A red carpet at the wheel. Gift bags with masks and hand sanitizer. Waiters knock on car windows to offer gourmet boxed dinners. This is the celebrity charity event in the COVID-19 era.
On Friday night, 90 cars zoomed into the roof of the Grove parking lot for a driving screening of Mad Max: Fury Road for the benefit of Charlize Theron’s awareness project in Africa. The evening, a joint effort of Theron’s nonprofit, real estate and event agency Caruso CH Cre8tive, offered an inventive answer to a current dilemma: at a time when philanthropic dollars are more desperately needed than ever. and traditional gatherings are verboten, how do you plan? the kind of party that gets people to open their wallets?
For Theron’s CTAOP, the response was an old-fashioned event. “The drive-ins are my goddamn jam,” Theron said, addressing the car crowd while wearing a mask and a black Dior t-shirt that read “We should all be feminists,” as attendees honked to affirm.
Before the film began, guests walked through a green screen photo booth simulating a chase scene from the film and witnessed a live stunt performance sending clouds of smoke and burning rubber into the air. Event staff members delivered boxed dinners of fried chicken and baked crab rolls from Blue Ribbon Sushi, Edoardo Baldi’s Edo sweet corn meatballs and ravioli, macaroons Ladurée lemon, chocolates from the Maui Ku’ia estate and – of course – popcorn and candy.
To minimize contact, event organizers sent gift bags from guests to their homes before the ceremony, along with bottles of Dior J’adore perfume (Theron is a spokesperson for Dior), disinfectant for iS Clinical hands and Beautycounter serum, and canned cocktails including Absolut Vodka Soda. , Heineken beer and Babe rosé. The front row of the drive-in event was surrounded by Porsches provided by the sponsors.
Event host Aisha Tyler implored attendees to vote and wear their masks, and she and Theron Road of fury Co-star Nicholas Hoult participated in a pre-screening Q&A hosted by the New York Times’ Kyle Buchanan.
The South African-born actress, who created CTAOP in 2007 to help fight HIV in her home country, noted the impact the current global health crisis is likely to have on the region served. through his charity. ” In developed countries, [COVID] is going to be devastating, ”Theron said. This will take the work we did in HIV prevention, malaria prevention back a decade. ”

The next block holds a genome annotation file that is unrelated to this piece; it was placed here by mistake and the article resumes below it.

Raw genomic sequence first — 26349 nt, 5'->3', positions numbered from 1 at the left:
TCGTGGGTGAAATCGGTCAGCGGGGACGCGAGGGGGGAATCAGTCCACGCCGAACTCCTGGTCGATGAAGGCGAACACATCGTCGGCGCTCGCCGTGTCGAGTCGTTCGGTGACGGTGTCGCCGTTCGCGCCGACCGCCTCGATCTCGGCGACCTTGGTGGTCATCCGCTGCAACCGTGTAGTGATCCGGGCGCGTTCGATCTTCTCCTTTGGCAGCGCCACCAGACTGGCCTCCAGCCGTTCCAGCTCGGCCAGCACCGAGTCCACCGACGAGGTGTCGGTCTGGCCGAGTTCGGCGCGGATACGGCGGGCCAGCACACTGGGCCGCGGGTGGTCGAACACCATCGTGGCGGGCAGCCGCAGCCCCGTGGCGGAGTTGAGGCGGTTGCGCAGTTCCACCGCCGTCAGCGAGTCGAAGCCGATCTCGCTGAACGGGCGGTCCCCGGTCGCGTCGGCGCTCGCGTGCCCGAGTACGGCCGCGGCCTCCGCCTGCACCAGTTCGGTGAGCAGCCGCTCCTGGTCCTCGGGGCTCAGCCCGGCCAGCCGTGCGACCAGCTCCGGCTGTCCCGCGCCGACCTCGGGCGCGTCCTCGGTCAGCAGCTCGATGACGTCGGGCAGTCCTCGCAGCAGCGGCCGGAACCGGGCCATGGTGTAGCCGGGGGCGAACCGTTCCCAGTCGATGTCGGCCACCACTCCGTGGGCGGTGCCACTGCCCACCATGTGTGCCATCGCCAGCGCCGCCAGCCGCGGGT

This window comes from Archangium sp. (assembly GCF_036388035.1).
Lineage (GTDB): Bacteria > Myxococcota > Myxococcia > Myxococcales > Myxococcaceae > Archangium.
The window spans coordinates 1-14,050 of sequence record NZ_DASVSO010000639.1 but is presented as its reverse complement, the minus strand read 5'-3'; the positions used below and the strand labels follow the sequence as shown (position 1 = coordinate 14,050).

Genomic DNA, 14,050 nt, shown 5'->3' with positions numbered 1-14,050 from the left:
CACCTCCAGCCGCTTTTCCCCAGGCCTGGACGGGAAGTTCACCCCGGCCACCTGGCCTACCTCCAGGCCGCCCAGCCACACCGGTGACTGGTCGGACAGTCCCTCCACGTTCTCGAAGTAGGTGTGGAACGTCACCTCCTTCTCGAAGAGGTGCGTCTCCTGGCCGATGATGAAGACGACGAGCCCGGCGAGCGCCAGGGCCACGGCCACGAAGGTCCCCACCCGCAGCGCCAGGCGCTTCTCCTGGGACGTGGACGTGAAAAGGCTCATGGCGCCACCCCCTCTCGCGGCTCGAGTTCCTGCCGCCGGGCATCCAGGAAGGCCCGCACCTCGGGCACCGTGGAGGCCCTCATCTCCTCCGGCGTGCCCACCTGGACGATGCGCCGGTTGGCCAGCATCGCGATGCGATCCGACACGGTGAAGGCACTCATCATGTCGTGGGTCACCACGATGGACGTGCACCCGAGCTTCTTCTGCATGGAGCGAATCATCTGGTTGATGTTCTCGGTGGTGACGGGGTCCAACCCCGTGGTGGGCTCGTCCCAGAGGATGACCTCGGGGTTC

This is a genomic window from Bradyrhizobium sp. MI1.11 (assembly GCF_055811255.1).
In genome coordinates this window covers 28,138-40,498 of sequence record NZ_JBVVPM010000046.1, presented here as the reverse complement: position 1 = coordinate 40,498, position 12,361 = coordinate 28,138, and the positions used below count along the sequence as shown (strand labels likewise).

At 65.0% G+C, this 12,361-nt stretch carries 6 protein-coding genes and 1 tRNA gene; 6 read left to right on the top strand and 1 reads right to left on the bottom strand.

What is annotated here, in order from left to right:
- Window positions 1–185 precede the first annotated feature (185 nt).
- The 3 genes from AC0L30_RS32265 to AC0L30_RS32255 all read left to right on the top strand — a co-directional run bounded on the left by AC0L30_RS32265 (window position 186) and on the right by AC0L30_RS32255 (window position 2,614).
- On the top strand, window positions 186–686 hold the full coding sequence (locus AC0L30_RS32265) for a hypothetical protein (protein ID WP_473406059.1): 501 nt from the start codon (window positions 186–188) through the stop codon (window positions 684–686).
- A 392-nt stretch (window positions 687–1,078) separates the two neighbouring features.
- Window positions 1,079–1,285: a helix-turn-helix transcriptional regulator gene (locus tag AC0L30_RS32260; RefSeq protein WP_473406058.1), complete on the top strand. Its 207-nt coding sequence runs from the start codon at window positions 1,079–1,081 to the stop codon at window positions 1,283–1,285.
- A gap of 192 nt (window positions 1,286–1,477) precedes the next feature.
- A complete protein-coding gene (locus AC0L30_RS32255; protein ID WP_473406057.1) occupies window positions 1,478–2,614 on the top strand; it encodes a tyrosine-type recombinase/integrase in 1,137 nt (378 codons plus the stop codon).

Earlier this year, Theron and CTAOP teamed up with the Entertainment Industry Foundation and CARE to launch the Together for Her campaign to address gender-based violence during COVID-19. Theron and CTAOP have committed $ 1 million to COVID-19 relief efforts, including $ 500,000 specifically for Ensemble pour elle.
During Q&A, Theron and Hoult reflected on the impact of the 2015 post-apocalyptic action film on their careers – “I knew I really came in as an actor when there was a scene. where you spat in my face, ”Hoult told Theron. They also touched on the weird contemporary resonance of the film, in which Tom Hardy’s Mad Max wears a metal mask and Theron’s Furiosa tries to survive and hold onto his humanity in a bleak, resource-poor future.
“We’re basically dressed like Tom Hardy in the movie,” Theron said. “We wear muzzles to protect ourselves. I always felt that this story was an uplifting tale. It seems so imminent. The story of finding community and belonging and finding your tribe really resonated with me. We must do better. We have to take care of each other. “
How You Host a Celebrity Charity Event in the Age of Covid: A drive-in screening of Fury Road @TheGroveLA for Charlize Theron’s Africa Outreach Project. pic.twitter.com/gBS5zgiLpI
– Rebecca Keegan (@ThatRebecca) 1 août 2020